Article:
Check out this Doppelmayr installation in Austria at the well-known Solden Ski Resort named Gaislachkoglbahn. This system is designed with two segments: the first section consists of a monocable gondola while the second section has a 3S tricable gondola.

Typically there would four terminals for the lift but in this instance, Solden only built 3 stations (map of transfer station). The top terminal of the 8-passenger gondola is combined with the bottom terminal of the 3S system. With this configuration, it saves money and space as two stations are built as one single building.

The two cable lifts also feature incredibly innovative cabin parking systems. The monocable’s lower segment parks the cabins above the actual lift terminal itself and when the operator is ready to start the cable car, the cabins descend on a series of rails down to the terminal where they join the line.

Bottom station. Image by Flickr user liquidx.

The 3S segment also features an innovative cabin management system located in the bottom terminal of the lift (which remind you, is also the top station of the lower segment). The cabins enter the bottom station but a set of the in-terminal sheaves rotates and transfers the cabin from the line to a series of rails. From here, it transfers the cabin to the correct spot in the parking area. The parking area itself is inside the station, where the lift maze starts for loading the 3S gondola. With this design, the entire system manages to save a significant amount of space as potentially six buildings for the system (four stations, two cabin parking buildings) has been effectively reduced to three.

This would be helpful for an urban gondola system that wants to utilize cabin parking but doesn’t have a tremendous amount of space to put the cabins when they are not on the line.

Keystone Mountain (Colorado) – Outpost Gondola and River Run Gondola

Keystone Mountain in Colorado used cabin parking for their two gondolas in an before they built their new gondola but they did it in an interesting fashion. The bottom floor of the Outpost Gondola (the top was the lift station itself) was a sprawling cabin parking facility for both the Outpost Gondola and the nearby River Run Gondola.

Check out for some great pictures and walkthrough of this design!

Lift maintenance would transfer the cabins from the line of the River Run Gondola to the cabin parking facility where the cabins from the Outpost Gondola were also being stored. From here, maintenance crews could work on the grips, clean the cabins, and store the cabins properly for both lifts in one convenient location. This is especially impressive when you consider that the lifts were built by two different manufacturers – the River Run Gondola by Von Roll and the Outpost Gondola by Doppelmayr (keep in mind, this was before Doppelmayr purchased Von Roll and both companies had separate grip designs at the time).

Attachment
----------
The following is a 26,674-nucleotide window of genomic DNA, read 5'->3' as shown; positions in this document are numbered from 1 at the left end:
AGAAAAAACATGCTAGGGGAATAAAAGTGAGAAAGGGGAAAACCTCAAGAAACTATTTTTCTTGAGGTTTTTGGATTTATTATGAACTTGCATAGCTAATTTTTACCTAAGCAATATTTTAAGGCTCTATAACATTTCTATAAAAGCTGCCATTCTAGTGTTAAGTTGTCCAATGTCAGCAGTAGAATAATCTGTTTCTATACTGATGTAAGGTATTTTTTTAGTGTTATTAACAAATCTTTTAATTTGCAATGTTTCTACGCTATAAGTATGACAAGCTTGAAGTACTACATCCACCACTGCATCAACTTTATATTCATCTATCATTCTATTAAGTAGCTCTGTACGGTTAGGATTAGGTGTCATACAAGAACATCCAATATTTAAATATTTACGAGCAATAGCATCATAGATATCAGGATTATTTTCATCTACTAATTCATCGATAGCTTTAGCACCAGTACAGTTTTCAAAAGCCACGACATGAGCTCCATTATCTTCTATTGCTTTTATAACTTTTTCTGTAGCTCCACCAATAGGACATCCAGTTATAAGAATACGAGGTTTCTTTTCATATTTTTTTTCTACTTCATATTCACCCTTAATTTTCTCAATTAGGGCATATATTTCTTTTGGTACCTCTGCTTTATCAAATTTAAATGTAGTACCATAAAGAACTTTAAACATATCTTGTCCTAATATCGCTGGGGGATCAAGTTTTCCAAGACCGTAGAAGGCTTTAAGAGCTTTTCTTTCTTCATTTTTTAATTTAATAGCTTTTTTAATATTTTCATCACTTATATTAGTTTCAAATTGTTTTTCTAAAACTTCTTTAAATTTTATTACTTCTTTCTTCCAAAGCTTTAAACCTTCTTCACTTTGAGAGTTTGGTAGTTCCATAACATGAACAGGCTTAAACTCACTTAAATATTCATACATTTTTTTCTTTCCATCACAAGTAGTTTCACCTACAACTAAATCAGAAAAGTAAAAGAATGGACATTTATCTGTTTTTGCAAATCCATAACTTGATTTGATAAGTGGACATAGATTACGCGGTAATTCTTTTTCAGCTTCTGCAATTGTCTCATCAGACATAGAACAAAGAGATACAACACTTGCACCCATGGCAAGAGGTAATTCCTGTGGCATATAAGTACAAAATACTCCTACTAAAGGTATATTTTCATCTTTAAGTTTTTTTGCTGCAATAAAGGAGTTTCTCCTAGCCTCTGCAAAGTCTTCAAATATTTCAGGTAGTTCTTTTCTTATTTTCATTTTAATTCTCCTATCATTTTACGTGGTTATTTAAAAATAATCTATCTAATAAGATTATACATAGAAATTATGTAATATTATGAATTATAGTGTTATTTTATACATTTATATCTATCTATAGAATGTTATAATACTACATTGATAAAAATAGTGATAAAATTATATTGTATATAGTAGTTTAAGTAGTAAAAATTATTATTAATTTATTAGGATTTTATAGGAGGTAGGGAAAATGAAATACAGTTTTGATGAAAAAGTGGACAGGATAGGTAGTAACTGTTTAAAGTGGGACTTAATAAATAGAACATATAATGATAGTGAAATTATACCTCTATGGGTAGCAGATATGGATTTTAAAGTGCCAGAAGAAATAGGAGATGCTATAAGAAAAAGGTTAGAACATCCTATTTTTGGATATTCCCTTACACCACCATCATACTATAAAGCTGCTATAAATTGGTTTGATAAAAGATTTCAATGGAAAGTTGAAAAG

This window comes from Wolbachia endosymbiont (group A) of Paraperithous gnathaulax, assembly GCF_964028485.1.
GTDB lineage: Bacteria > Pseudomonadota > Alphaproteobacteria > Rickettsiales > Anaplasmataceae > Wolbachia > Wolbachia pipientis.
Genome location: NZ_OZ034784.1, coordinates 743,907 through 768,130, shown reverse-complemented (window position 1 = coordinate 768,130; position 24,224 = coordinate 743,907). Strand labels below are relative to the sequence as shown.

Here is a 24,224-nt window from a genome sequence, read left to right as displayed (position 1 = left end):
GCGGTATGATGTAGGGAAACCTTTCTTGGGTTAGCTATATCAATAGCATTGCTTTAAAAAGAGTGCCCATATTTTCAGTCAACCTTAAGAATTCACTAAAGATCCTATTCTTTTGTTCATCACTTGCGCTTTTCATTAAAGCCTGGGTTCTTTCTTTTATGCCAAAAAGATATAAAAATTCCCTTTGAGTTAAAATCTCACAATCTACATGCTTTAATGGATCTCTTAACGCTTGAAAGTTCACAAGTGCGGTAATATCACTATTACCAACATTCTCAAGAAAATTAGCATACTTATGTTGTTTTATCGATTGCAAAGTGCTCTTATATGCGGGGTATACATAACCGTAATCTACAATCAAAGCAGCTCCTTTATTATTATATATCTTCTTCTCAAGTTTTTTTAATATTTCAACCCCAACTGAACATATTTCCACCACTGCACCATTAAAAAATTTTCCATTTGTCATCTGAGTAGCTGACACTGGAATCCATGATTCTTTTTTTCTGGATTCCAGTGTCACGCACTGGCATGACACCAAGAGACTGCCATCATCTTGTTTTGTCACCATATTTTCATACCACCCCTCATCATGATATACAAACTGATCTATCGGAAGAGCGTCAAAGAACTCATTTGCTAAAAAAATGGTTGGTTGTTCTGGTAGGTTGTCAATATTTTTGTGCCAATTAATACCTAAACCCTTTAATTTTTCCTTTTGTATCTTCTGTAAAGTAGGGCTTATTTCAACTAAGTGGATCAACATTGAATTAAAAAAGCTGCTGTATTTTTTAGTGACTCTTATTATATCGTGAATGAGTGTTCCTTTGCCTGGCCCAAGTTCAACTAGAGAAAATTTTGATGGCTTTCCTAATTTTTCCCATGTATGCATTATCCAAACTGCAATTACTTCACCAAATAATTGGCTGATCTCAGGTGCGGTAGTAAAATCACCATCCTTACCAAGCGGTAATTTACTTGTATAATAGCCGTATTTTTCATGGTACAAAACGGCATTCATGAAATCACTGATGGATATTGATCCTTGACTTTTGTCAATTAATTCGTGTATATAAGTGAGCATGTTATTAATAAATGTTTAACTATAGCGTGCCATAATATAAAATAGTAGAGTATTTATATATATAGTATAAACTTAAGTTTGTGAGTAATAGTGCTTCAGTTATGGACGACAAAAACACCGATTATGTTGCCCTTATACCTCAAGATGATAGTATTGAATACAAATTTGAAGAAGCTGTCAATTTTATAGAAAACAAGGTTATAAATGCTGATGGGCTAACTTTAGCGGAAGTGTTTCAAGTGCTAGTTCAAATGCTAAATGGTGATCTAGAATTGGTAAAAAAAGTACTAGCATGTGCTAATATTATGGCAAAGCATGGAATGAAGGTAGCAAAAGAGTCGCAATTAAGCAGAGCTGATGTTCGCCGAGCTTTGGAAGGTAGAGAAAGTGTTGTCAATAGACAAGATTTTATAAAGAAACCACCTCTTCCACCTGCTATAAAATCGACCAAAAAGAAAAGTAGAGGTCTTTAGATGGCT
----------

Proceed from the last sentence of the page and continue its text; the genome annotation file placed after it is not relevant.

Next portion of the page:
Therefore, two different rails and two different storage pods needed to be built because the Von Roll cabins couldn’t go on the Doppelmayr rails and vice versa. There were two separate control systems but maintenance could do typical work on the cabins in one big facility.

This design could be helpful on urban gondola systems that are built with two different lift types or on ones that add another section to an existing system of a different model.

In the next article we will examine systems in Nevada, Vermont and Colorado. Stay tuned!

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Tower Removals

Ever wonder how towers are removed when an old cable system is dissembled? Well Vail Resorts released a video documenting the entire process which showcases the precision helicopter work that was required. Check it out!

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Gondola Tunes

In Aspen you can play your iPod in a gondola. Just hope none of your friends want to listen to Nickelback... Image by The Ski Channel.

Commuting to work on public transit can give you a chance to catch up on sleep , read, do work, avoid the hassle of finding parking, etc etc. However, it can also be stressful — overcrowding, lack of personal space and unfamiliarity with transit routes can all be frustrating.

But now the Silver Queen Gondola in Aspen, Colorado may offer a simple improvement by letting riders play their own music. That’s right, each cabin features an onboard MP3 dock. One reason this works is because a gondola is a small, contained vehicle. While you’d never get an entire subway train to agree to a song or even genre of music, if you were commuting with a small group of friends or acquaintances,a consensus is most likely reached.

While this add-on is no panacea to the ills of riding transit and could potentially be a source of irritation to some passengers, it does demonstrate the opportunities for personalizing travel experiences, especially with CPT technology.

Who wouldn’t want to add a little fun and enjoyment to their daily commute? Now the only problem will be deciding on who’s Ipod to use…

Thanks goes to Anna Hill for informing us of this system. 



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Is This The World’s Fastest Gondola?

(Correction/Update: This is certainly not the world’s fastest gondola. MDG systems routinely eclipse the 6 m/s threshold. For more details click here.)